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I would really appreciate it if someone could explain to me the meaning of three American parlour games of the 19th century. I am now translating a novel where these games are mentioned and would like to provide a footnote for the readers saying how exactly those games were played. Hopefully, someone can help :) These are the names of the games (for children): Post Office, Hunt the Keyhole, Dumb Orator.

Thank you!

  • You seem to have it answered here – Steve Bird Jan 28 '16 at 21:10
  • Yes, Steve, I decided to post this question in two communities, as it is related to both history, and the English language. If you think that I'd better delete the question here, I can do it. But, hopefully, someone from this community might provide some insights, as well. – hope_clearwater Jan 28 '16 at 21:23
  • It's not necessary to delete it here. There is no SE rule against cross-posting. – user12566 Jan 29 '16 at 0:45
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Dumb orator is already explained in the other SE.

"Post Office" does not refer to the 20th century kissing game. It was played by the following rules:

Each one of the participants writes a poem, anecdote, essay, or a letter to some person, either present or absent. Any one who chooses to do so, can disguise his handwriting. The papers are folded and addressed, and then deposited in a covered box placed on the table. A postmaster is chosen. The postmaster opens each letter, first announcing to whom it is directed, and then reads it aloud. The players try to guess who wrote each letter, the winner being the one who guesses the most correct. A side object is to write amusing letters.

"Hunt the Keyhole" is not a game. It is just a description of what you have to do when returning drunk to the house in the dark, or when returning to a door with which you are unfamiliar, like that of an inn. In the 19th century, porches were often unlit and doors had a wide variety of locking arrangements, so finding the keyhole could be difficult late at night.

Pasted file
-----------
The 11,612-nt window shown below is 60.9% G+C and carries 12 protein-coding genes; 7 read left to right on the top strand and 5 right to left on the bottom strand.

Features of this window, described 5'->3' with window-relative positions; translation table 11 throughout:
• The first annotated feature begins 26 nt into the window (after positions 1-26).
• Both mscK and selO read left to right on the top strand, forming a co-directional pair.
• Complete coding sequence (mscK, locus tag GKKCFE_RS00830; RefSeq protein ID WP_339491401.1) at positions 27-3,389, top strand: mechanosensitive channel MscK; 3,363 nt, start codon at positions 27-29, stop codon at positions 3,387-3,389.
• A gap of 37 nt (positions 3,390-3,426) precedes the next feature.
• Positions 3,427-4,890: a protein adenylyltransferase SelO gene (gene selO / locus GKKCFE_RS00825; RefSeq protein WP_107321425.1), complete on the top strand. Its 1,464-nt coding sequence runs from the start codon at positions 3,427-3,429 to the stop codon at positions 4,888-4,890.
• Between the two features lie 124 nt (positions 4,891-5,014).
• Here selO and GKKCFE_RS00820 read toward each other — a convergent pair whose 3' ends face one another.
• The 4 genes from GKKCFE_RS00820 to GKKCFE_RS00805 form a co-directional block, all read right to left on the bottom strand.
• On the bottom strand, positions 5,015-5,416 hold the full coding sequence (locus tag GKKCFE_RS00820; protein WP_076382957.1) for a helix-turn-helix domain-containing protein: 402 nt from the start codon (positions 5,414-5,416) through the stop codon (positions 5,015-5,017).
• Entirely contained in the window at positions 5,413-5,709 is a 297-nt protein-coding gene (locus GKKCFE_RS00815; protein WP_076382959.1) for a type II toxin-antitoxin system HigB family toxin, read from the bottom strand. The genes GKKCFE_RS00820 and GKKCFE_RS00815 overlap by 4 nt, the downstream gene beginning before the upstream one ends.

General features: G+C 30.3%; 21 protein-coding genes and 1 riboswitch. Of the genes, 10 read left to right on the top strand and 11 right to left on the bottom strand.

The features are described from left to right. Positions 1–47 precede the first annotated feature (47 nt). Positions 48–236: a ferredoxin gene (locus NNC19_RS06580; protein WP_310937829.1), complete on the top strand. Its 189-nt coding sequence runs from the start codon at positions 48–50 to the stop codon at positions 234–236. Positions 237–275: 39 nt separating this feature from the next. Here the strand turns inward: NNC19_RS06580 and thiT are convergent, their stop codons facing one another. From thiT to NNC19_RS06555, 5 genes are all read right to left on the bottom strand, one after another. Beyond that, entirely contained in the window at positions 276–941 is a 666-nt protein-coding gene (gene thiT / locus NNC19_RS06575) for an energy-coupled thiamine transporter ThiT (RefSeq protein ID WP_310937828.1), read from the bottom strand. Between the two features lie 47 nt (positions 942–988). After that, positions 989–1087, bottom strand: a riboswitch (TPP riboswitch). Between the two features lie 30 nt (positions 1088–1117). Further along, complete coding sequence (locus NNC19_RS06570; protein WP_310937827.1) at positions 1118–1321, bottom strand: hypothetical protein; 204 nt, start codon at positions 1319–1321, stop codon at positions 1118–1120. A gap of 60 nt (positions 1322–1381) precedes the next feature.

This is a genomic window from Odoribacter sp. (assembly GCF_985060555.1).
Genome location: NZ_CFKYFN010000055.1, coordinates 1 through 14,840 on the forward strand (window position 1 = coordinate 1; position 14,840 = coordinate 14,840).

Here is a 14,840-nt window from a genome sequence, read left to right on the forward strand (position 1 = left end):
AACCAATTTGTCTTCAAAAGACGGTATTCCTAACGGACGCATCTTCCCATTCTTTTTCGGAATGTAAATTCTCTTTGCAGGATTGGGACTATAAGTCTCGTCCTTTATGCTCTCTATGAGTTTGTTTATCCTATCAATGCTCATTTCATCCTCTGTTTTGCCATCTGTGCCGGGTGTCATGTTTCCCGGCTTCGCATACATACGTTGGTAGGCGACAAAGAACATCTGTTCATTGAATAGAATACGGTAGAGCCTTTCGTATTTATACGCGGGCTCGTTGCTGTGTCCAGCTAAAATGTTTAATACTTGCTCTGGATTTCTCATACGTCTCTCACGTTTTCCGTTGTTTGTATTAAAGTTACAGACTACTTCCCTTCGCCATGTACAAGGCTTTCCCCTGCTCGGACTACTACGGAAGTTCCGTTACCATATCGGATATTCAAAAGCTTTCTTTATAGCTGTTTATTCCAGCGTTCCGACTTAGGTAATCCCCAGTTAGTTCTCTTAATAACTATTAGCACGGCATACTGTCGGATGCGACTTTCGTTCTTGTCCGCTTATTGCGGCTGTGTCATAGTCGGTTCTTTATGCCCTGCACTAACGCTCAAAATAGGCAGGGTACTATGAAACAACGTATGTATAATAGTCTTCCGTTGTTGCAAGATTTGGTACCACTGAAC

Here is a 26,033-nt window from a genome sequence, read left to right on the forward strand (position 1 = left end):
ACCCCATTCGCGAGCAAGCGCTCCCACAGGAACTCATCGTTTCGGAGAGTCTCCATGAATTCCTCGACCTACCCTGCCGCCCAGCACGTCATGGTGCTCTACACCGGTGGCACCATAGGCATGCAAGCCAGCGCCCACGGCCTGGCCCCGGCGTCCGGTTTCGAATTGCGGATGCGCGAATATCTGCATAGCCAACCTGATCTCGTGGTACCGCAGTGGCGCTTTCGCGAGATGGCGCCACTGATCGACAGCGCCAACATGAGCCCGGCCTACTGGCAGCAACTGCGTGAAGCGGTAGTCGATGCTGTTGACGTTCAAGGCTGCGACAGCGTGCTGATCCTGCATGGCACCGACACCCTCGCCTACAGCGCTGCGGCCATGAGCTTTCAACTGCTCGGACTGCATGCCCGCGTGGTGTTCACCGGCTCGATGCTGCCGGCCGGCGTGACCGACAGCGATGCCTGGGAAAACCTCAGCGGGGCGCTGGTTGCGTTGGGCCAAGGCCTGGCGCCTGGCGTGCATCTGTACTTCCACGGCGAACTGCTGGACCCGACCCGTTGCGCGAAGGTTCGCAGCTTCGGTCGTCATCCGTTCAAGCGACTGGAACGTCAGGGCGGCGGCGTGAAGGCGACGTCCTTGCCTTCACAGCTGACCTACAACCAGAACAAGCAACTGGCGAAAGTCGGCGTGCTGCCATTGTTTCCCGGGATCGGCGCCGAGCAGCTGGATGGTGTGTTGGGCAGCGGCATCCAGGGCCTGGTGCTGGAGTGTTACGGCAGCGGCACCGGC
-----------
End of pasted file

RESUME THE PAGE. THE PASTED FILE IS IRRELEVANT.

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    What are the sources for this? – user12566 Jan 28 '16 at 23:15
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    Tyler Durden, Stack Exchange, Jan 28, 2016. – Tyler Durden Jan 28 '16 at 23:37
  • @Tyler Durden Thank you for explaining the 'Post Office. As to the other game, the thing is that it is two 18-year-old girls from a rich family playing the 'Hunt the Keyhole' game during the lunch at their place. That must have been something different. – hope_clearwater Jan 29 '16 at 7:30
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    @hope_clearwater keys those days were long and thick... XD – SJuan76 Jan 29 '16 at 8:33
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    I suppose I should be grateful for your honesty in admitting you made it up on the spot... :-( – T.E.D. Jan 29 '16 at 17:26

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